|Co-Chairs: Kate Murray and Reto Kromer
Board liaison: Leo Enticknap
The Preservation Committee seeks out trends, enablers, and threats to be understood, evaluated and reported on in a critical manner. It brings in leading experts, thinkers, and innovators to find solutions that are sustainable and that make sense from a long-term preservation perspective. The Preservation Committee develops ways to use, re-use and re-purpose archival materials and to provide access to the results thereof. It strives to demystify the archival enabling technologies involved.
- Archivists are guardians of the treasure houses of audio-visual works and their associated metadata and derivatives.
- They are the protectors of the literature of our time, and expect to find an environment free from commercial, political or institutional bias and agendas.
- To share, exchange, polish up and test concepts and evaluate their consequences and find truth and enlightenment.
- A place where experience, enthusiasm and judgment are sought after appreciated and acted upon.
- An environment where people make commitments and are expected to be prepared and give the best.
- A context that deserves the investment of its members', employers or clients' resources.
- Our work is relevant, important and urgent.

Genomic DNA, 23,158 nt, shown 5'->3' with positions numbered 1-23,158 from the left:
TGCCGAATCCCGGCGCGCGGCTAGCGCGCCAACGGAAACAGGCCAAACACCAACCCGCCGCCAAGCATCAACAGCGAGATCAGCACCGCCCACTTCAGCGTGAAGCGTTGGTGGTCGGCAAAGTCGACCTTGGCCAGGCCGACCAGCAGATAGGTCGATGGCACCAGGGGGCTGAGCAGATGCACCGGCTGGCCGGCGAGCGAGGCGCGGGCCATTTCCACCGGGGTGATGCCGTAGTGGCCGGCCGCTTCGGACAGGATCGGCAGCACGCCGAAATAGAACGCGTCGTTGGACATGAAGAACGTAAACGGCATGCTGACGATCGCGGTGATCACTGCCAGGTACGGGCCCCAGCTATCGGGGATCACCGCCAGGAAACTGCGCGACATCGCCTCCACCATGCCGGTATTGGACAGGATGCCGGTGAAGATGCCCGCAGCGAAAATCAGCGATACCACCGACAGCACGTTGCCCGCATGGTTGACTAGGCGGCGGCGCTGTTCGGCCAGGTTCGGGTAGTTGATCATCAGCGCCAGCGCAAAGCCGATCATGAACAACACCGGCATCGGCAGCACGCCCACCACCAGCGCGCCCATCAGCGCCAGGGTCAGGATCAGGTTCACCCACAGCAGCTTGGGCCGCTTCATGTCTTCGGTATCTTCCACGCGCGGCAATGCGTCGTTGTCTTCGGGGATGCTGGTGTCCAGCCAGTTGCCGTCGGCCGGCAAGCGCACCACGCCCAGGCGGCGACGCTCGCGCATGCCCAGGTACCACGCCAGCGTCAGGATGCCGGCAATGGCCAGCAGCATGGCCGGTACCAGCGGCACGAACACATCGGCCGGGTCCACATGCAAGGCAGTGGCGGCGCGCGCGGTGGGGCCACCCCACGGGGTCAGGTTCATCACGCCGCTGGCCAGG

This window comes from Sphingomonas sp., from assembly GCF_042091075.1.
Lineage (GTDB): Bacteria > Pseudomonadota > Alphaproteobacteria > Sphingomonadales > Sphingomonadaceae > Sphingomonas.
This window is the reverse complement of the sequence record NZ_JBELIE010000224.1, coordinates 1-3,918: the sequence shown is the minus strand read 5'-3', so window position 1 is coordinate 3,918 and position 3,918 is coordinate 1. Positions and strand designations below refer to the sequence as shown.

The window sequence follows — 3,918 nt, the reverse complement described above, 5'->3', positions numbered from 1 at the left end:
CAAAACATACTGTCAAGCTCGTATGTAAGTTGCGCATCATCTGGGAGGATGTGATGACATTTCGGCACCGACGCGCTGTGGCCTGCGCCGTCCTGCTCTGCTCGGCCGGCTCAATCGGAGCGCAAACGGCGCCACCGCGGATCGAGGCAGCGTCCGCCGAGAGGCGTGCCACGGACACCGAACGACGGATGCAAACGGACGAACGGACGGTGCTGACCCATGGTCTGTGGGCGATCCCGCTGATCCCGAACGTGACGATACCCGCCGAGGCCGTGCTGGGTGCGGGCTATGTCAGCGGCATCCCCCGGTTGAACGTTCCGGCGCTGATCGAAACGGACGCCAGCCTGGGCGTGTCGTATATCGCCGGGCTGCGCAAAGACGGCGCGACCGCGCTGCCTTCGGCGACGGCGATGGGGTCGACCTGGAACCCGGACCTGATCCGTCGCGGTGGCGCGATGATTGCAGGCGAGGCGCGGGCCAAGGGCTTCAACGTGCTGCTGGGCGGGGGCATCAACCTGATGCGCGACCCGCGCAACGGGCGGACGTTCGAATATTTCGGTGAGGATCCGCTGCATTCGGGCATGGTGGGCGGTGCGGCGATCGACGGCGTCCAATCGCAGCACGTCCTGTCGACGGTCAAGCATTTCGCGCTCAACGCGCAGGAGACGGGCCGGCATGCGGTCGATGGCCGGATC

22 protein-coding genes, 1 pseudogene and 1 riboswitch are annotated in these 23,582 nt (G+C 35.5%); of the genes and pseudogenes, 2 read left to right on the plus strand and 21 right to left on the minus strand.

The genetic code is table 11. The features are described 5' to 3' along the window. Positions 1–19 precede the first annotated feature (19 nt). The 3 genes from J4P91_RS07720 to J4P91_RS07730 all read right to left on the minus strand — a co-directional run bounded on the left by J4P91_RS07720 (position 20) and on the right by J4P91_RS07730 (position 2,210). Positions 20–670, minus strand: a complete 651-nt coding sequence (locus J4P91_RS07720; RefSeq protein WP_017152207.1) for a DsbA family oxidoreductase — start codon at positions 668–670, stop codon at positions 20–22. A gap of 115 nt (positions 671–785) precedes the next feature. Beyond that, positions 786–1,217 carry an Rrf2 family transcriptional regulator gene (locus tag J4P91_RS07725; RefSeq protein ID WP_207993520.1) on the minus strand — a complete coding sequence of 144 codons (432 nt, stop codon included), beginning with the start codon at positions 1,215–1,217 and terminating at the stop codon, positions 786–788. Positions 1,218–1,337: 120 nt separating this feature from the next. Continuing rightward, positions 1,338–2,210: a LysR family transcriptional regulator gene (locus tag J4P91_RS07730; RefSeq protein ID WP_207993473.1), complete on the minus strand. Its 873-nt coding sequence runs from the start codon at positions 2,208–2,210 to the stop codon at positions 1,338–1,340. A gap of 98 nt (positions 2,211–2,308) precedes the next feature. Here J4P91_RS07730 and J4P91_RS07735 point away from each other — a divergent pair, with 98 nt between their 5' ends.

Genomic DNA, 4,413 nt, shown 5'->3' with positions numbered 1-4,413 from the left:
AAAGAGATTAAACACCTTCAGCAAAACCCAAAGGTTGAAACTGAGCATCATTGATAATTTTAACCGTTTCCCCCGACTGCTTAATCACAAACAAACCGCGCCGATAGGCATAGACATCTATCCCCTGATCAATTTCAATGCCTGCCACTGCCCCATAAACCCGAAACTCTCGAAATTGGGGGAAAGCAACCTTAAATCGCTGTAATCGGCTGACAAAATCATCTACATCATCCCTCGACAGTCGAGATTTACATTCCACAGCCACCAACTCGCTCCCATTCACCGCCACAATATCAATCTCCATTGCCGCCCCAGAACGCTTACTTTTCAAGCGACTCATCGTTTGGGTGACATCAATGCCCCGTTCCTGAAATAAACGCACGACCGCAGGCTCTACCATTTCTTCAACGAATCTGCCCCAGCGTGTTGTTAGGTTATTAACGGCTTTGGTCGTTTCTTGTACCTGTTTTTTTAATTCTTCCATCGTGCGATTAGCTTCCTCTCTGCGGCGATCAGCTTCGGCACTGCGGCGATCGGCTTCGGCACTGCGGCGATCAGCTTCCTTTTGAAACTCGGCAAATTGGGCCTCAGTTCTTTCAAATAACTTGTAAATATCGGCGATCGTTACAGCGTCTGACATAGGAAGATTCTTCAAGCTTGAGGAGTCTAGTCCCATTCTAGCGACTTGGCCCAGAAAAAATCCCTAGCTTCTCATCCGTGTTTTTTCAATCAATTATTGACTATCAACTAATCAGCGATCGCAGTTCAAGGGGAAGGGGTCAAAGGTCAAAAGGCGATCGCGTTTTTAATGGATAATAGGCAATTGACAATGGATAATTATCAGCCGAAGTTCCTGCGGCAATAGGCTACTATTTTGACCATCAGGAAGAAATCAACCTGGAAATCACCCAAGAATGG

Preservation Fact Sheets: This resource, prepared by the Preservation Committee in 2002 and updated regularly, offers guidance to custodians of archival video collections of any size. The coverage of topics aims to be comprehensive and the discussion uses non-technical language to focus on the fundamental issues concerning the long-term care and handling of videotape.
Standards and Guidelines: With assistance from the Preservation Committee, AMIA recently prepared a factsheet on Storage Standards and Guidelines for both motion picture film and videotape. This document outlines current temperature and humidity standards, provides information on storage-related publications and resources, as well as contact information and links to selected storage providers.
Shrinkage Gauge: The AMIA film shrinkage gauge is a benefit of membership developed under the auspices of the Preservation Committee. The gauge was manufactured and purchased in 1997 and can be used to measure the linear shrinkage in any roll of 35mm, 16mm or regular 8mm film. The film shrinkage gauge is available for loan free of charge to any member of the Association of Moving Image Archivists.
© 2003 The Association of Moving Image Archivists
This page was last updated on December 5, 2009, and is currently being maintained by Leo Enticknap.